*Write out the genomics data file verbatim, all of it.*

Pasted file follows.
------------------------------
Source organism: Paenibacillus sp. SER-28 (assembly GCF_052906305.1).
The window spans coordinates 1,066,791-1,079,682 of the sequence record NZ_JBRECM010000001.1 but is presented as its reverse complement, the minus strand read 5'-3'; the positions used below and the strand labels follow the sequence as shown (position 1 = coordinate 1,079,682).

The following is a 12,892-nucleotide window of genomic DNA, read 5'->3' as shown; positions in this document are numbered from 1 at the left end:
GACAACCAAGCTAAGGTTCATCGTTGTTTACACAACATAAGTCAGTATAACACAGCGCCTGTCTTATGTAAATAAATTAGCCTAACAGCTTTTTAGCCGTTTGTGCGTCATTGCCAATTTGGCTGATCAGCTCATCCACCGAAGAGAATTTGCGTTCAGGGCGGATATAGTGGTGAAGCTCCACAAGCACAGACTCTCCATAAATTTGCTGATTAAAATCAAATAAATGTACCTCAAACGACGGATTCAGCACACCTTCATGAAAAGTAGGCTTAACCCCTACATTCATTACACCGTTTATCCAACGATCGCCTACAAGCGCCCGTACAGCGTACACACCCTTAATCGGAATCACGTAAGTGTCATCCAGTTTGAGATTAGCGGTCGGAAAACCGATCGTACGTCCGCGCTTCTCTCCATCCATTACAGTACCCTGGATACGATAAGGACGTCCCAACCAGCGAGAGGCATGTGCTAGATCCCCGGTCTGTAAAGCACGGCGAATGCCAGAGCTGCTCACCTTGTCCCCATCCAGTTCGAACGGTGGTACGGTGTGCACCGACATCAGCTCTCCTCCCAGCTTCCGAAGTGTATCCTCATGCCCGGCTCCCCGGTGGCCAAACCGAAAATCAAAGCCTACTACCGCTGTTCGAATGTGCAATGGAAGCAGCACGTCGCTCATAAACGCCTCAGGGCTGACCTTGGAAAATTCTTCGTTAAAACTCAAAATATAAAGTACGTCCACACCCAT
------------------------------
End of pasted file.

Source organism: Paenibacillus sp. SER-28 (assembly GCF_052906305.1).
The window spans coordinates 1,066,791-1,079,682 of the sequence record NZ_JBRECM010000001.1 but is presented as its reverse complement, the minus strand read 5'-3'; the positions used below and the strand labels follow the sequence as shown (position 1 = coordinate 1,079,682).

The following is a 12,892-nucleotide window of genomic DNA, read 5'->3' as shown; positions in this document are numbered from 1 at the left end:
GACAACCAAGCTAAGGTTCATCGTTGTTTACACAACATAAGTCAGTATAACACAGCGCCTGTCTTATGTAAATAAATTAGCCTAACAGCTTTTTAGCCGTTTGTGCGTCATTGCCAATTTGGCTGATCAGCTCATCCACCGAAGAGAATTTGCGTTCAGGGCGGATATAGTGGTGAAGCTCCACAAGCACAGACTCTCCATAAATTTGCTGATTAAAATCAAATAAATGTACCTCAAACGACGGATTCAGCACACCTTCATGAAAAGTAGGCTTAACCCCTACATTCATTACACCGTTTATCCAACGATCGCCTACAAGCGCCCGTACAGCGTACACACCCTTAATCGGAATCACGTAAGTGTCATCCAGTTTGAGATTAGCGGTCGGAAAACCGATCGTACGTCCGCGCTTCTCTCCATCCATTACAGTACCCTGGATACGATAAGGACGTCCCAACCAGCGAGAGGCATGTGCTAGATCCCCGGTCTGTAAAGCACGGCGAATGCCAGAGCTGCTCACCTTGTCCCCATCCAGTTCGAACGGTGGTACGGTGTGCACCGACATCAGCTCTCCTCCCAGCTTCCGAAGTGTATCCTCATGCCCGGCTCCCCGGTGGCCAAACCGAAAATCAAAGCCTACTACCGCTGTTCGAATGTGCAATGGAAGCAGCACGTCGCTCATAAACGCCTCAGGGCTGACCTTGGAAAATTCTTCGTTAAAACTCAAAATATAAAGTACGTCCACACCCAT